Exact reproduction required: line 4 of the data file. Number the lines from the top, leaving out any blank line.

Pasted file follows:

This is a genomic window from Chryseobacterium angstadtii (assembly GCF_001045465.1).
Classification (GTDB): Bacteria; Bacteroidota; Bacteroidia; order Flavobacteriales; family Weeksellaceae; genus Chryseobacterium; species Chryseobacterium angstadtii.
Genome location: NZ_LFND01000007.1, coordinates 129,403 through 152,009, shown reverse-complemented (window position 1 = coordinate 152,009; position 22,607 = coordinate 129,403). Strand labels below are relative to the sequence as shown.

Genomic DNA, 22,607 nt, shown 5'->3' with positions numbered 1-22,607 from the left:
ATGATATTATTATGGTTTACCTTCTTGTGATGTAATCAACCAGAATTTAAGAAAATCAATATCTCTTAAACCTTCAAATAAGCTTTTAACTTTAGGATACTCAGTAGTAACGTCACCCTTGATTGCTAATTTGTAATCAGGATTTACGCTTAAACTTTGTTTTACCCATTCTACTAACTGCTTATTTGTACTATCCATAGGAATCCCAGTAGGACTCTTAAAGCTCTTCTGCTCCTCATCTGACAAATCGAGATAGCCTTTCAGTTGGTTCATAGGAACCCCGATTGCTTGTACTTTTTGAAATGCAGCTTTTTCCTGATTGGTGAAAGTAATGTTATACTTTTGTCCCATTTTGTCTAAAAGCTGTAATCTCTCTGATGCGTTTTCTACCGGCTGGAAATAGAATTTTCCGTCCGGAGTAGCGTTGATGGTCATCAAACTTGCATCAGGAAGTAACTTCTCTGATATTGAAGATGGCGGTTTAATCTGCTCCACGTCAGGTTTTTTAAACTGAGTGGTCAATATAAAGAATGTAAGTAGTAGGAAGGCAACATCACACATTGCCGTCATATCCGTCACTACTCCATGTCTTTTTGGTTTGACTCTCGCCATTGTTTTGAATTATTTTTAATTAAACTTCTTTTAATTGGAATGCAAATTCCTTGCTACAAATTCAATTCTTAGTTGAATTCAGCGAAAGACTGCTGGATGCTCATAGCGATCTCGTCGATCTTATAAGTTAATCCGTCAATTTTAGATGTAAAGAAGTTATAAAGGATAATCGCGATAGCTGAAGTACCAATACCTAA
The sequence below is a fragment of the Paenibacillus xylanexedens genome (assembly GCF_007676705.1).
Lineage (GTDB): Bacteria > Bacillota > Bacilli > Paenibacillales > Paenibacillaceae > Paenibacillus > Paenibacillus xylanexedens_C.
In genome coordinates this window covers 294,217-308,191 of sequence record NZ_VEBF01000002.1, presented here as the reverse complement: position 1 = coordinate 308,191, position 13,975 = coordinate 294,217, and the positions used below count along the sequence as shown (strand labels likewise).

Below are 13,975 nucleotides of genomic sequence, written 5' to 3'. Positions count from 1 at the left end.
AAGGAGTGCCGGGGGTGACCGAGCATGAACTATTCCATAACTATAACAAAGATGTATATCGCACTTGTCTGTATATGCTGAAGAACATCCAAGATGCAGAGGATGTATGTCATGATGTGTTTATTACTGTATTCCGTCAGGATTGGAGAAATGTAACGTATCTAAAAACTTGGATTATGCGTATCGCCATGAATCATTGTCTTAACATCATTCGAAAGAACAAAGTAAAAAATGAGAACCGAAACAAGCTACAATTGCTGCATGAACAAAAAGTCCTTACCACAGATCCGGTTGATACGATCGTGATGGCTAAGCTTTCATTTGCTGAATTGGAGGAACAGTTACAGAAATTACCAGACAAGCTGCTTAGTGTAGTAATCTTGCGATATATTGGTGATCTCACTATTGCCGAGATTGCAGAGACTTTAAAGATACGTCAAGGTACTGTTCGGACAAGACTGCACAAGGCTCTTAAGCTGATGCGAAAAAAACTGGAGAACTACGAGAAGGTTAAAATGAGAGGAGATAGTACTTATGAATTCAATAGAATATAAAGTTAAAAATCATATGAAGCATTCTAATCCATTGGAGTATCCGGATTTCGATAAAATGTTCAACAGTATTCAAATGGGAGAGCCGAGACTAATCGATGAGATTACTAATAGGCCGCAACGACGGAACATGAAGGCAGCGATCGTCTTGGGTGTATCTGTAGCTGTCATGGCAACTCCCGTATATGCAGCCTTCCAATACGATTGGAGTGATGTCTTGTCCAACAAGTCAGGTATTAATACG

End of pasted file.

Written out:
Genomic DNA, 22,607 nt, shown 5'->3' with positions numbered 1-22,607 from the left: